2016-06-01 09:48:06.396  INFO 79016 --- [io-9393-exec-10] o.s.c.d.spi.local.LocalAppDeployer       : deploying app myhttpstream.http instance 0
   Logs will be in /var/folders/wn/8jxm_tbd1vj28c8vj37n900m0000gn/T/spring-cloud-dataflow-912434582726479179/myhttpstream-1464788886383/myhttpstream.http

Note that we don’t see any other output this time until we actually post some data (using a shell command). In order to see the randomly assigned port on which the http source is listening, execute:

dataflow:> runtime apps

You should see that the corresponding http source has a url property containing the host and port information on which it is listening. You are now ready to post to that url, e.g.:

dataflow:> http post --target http://localhost:1234 --data "hello"
dataflow:> http post --target http://localhost:1234 --data "goodbye"

and the stream will then funnel the data from the http source to the output log implemented by the log sink

2016-06-01 09:50:22.121  INFO 79654 --- [  kafka-binder-] log.sink    : hello
2016-06-01 09:50:26.810  INFO 79654 --- [  kafka-binder-] log.sink    : goodbye

Of course, we could also change the sink implementation. You could pipe the output to a file (file), to hadoop (hdfs) or to any of the other sink apps which are available. You can also define your own apps.

16. Simple Stream Processing

As an example of a simple processing step, we can transform the payload of the HTTP posted data to upper case using the stream definitions

http | transform --expression=payload.toUpperCase() | log

To create this stream enter the following command in the shell

dataflow:> stream create --definition "http | transform --expression=payload.toUpperCase() | log" --name mystream --deploy

Posting some data (using a shell command)

dataflow:> http post --target http://localhost:1234 --data "hello"

Will result in an uppercased 'HELLO' in the log

2016-06-01 09:54:37.749  INFO 80083 --- [  kafka-binder-] log.sink    : HELLO

17. Stateful Stream Processing

To demonstrate the data partitioning functionality, let’s deploy the following stream with Kafka as the binder.

dataflow:>stream create --name words --definition "http --server.port=9900 | splitter --expression=payload.split(' ') | log"
Created new stream 'words'

dataflow:>stream deploy words --properties "app.splitter.producer.partitionKeyExpression=payload,app.log.count=2"
Deployed stream 'words'

dataflow:>http post --target http://localhost:9900 --data "How much wood would a woodchuck chuck if a woodchuck could chuck wood"
> POST (text/plain;Charset=UTF-8) http://localhost:9900 How much wood would a woodchuck chuck if a woodchuck could chuck wood
> 202 ACCEPTED

You’ll see the following in the server logs.

2016-06-05 18:33:24.982  INFO 58039 --- [nio-9393-exec-9] o.s.c.d.spi.local.LocalAppDeployer       : deploying app words.log instance 0
   Logs will be in /var/folders/c3/ctx7_rns6x30tq7rb76wzqwr0000gp/T/spring-cloud-dataflow-694182453710731989/words-1465176804970/words.log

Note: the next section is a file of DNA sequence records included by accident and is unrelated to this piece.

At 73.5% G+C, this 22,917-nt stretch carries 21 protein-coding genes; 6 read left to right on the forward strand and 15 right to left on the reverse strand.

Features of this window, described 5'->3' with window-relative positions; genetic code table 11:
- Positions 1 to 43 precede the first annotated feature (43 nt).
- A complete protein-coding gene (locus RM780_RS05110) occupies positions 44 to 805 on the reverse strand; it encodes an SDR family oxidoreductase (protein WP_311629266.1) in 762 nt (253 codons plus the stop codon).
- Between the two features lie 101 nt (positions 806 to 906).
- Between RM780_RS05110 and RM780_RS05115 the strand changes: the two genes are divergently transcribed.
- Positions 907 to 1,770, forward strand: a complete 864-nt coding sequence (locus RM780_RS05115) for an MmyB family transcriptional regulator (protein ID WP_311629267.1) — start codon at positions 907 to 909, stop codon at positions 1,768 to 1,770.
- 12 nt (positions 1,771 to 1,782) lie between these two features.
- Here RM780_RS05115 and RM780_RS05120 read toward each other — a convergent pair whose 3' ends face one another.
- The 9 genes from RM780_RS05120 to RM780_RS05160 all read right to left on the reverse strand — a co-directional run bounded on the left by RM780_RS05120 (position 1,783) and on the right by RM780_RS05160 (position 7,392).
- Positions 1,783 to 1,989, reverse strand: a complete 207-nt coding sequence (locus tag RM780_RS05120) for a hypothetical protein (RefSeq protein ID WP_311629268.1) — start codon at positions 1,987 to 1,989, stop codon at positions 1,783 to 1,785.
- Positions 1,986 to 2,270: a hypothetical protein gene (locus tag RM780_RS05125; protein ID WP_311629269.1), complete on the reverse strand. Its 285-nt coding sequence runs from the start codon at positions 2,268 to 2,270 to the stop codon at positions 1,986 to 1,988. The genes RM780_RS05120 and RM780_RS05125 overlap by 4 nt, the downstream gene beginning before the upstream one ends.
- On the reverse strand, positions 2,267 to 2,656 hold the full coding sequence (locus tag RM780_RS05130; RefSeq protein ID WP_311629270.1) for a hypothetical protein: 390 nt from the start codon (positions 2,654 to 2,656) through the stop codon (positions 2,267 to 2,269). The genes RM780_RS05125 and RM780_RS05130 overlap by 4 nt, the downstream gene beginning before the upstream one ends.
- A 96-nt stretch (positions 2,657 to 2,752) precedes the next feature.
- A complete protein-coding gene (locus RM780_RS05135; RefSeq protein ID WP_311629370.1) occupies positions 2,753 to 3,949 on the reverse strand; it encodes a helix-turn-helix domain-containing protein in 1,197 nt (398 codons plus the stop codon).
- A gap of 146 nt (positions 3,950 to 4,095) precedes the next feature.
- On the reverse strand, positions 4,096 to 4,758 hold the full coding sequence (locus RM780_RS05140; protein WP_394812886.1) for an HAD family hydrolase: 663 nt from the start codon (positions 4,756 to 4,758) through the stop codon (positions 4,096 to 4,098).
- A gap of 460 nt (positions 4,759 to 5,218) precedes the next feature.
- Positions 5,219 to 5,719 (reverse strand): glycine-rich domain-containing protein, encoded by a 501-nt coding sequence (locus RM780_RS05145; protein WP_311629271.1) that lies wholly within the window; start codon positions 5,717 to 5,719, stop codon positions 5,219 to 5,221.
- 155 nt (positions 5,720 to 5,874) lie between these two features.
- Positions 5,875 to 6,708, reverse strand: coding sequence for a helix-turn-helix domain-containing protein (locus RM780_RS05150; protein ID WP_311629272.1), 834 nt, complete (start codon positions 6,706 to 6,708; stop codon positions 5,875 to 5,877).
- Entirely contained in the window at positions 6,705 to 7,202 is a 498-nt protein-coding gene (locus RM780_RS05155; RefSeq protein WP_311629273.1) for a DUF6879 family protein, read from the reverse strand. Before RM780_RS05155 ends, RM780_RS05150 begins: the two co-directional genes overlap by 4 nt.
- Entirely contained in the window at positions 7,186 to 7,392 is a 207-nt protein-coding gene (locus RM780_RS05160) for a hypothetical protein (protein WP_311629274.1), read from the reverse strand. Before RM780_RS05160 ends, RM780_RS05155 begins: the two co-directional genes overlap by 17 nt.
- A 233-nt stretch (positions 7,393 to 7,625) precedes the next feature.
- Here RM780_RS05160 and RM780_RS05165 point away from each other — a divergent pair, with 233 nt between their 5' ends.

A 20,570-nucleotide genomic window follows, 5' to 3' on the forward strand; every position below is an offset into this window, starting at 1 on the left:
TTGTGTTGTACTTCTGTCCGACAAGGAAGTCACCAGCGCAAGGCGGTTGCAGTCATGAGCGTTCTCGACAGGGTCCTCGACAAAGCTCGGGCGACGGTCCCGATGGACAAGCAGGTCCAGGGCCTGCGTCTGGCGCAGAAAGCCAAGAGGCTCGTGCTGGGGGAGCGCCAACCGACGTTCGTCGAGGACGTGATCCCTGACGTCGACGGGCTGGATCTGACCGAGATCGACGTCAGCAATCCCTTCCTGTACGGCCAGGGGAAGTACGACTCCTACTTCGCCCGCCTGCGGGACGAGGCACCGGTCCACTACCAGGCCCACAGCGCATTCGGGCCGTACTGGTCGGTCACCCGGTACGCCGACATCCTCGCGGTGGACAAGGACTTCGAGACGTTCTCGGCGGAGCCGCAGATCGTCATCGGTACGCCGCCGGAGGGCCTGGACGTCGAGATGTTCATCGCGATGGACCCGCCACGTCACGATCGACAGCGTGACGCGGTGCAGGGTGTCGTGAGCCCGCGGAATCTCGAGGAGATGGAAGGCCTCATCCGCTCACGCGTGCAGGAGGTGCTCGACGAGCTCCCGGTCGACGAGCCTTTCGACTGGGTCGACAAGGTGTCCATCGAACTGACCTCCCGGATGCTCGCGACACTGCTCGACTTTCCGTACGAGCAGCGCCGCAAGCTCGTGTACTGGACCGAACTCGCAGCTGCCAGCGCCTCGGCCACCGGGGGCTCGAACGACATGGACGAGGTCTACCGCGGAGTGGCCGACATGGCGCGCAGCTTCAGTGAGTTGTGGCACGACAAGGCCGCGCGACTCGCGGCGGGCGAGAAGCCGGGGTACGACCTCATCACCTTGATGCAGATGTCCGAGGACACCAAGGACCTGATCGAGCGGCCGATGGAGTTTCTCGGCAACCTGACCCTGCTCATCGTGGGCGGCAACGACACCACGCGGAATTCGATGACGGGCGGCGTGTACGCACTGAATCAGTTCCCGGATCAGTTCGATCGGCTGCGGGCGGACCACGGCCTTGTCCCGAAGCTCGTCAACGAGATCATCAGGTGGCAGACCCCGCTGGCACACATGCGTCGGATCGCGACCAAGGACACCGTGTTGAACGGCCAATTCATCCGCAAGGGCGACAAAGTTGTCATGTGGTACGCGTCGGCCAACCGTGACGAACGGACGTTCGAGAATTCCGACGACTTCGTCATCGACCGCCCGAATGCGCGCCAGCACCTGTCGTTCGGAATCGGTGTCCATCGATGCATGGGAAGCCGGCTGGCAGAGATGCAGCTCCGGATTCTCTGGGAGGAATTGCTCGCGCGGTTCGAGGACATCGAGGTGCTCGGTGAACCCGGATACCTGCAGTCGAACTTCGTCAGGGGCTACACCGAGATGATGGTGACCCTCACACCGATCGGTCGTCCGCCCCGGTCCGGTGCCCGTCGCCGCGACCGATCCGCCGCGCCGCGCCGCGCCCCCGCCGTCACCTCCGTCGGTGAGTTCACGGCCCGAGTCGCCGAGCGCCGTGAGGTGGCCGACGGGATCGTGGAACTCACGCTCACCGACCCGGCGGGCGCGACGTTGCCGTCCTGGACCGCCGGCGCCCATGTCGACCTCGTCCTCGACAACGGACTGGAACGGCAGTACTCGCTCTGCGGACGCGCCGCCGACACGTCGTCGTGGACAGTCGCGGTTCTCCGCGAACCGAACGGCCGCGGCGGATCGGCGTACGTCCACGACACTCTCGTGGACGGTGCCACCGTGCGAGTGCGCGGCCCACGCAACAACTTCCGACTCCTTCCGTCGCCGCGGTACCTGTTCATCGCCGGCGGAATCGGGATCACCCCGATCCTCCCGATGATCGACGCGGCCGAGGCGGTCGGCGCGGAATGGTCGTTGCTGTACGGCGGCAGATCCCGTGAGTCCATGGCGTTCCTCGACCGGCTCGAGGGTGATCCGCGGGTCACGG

2016-06-05 18:33:24.988  INFO 58039 --- [nio-9393-exec-9] o.s.c.d.spi.local.LocalAppDeployer       : deploying app words.log instance 1
   Logs will be in /var/folders/c3/ctx7_rns6x30tq7rb76wzqwr0000gp/T/spring-cloud-dataflow-694182453710731989/words-1465176804970/words.log

Review the words.log instance 0 logs:

2016-06-05 18:35:47.047  INFO 58638 --- [  kafka-binder-] log.sink                                 : How
2016-06-05 18:35:47.066  INFO 58638 --- [  kafka-binder-] log.sink                                 : chuck
2016-06-05 18:35:47.066  INFO 58638 --- [  kafka-binder-] log.sink                                 : chuck

Review the words.log instance 1 logs:

2016-06-05 18:35:47.047  INFO 58639 --- [  kafka-binder-] log.sink                                 : much
2016-06-05 18:35:47.066  INFO 58639 --- [  kafka-binder-] log.sink                                 : wood
2016-06-05 18:35:47.066  INFO 58639 --- [  kafka-binder-] log.sink                                 : would
2016-06-05 18:35:47.066  INFO 58639 --- [  kafka-binder-] log.sink                                 : a
2016-06-05 18:35:47.066  INFO 58639 --- [  kafka-binder-] log.sink                                 : woodchuck
2016-06-05 18:35:47.067  INFO 58639 --- [  kafka-binder-] log.sink                                 : if
2016-06-05 18:35:47.067  INFO 58639 --- [  kafka-binder-] log.sink                                 : a
2016-06-05 18:35:47.067  INFO 58639 --- [  kafka-binder-] log.sink                                 : woodchuck
2016-06-05 18:35:47.067  INFO 58639 --- [  kafka-binder-] log.sink                                 : could
2016-06-05 18:35:47.067  INFO 58639 --- [  kafka-binder-] log.sink                                 : wood

This shows that payload splits that contain the same word are routed to the same application instance.

18. Tap a Stream

Taps can be created at various producer endpoints in a stream. For a stream like this:

stream create --definition "http | step1: transform --expression=payload.toUpperCase() | step2: transform --expression=payload+'!' | log" --name mainstream --deploy